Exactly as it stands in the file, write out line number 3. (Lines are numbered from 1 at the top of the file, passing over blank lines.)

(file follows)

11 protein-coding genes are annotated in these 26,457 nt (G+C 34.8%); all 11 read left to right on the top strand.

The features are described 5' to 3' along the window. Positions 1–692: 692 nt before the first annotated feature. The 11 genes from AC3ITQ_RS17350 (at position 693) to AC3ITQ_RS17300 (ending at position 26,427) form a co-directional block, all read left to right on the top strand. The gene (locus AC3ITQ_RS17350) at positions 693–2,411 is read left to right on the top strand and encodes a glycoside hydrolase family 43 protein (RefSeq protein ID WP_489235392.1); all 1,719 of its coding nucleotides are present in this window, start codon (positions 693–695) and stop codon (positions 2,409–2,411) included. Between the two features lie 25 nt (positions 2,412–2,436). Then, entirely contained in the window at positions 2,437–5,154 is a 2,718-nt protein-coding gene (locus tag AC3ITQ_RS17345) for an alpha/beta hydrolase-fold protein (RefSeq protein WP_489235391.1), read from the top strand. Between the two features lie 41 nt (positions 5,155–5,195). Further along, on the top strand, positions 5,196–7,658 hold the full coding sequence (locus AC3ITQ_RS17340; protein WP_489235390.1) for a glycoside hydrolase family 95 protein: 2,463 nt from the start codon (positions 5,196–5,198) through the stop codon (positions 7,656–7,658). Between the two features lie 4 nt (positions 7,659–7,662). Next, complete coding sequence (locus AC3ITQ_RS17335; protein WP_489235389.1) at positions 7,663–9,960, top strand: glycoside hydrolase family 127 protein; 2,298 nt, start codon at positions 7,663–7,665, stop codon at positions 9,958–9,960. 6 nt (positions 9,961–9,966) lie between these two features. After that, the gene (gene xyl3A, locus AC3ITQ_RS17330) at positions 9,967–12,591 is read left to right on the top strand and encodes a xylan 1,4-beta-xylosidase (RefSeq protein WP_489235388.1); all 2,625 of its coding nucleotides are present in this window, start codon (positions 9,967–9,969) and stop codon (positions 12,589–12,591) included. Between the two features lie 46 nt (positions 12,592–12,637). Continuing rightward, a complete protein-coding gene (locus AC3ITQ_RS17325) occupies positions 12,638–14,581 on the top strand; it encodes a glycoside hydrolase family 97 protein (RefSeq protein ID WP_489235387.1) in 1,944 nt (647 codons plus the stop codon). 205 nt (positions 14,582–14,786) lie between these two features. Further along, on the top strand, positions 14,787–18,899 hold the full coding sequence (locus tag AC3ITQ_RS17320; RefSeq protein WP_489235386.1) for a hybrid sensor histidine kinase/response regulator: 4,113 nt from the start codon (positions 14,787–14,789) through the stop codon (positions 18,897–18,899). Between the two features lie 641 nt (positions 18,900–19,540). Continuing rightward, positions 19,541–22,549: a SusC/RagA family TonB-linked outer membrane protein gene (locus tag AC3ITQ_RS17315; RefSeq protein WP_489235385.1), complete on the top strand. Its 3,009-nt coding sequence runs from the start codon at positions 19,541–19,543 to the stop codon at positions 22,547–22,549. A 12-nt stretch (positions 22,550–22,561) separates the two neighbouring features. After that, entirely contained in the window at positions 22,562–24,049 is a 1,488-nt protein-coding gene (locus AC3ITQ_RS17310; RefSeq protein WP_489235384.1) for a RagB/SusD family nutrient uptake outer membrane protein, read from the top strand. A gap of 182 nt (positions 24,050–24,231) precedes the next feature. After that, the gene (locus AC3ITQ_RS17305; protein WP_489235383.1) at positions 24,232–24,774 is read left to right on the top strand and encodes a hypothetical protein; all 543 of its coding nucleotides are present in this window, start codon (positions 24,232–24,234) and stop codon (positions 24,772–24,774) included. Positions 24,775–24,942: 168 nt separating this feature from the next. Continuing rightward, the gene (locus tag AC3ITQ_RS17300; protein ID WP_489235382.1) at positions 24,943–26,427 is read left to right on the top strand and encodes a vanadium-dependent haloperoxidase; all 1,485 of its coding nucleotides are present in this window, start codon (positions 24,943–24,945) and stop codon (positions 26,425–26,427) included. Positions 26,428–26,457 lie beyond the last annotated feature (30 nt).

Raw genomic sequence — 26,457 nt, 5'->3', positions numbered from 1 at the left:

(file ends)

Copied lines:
Raw genomic sequence — 26,457 nt, 5'->3', positions numbered from 1 at the left: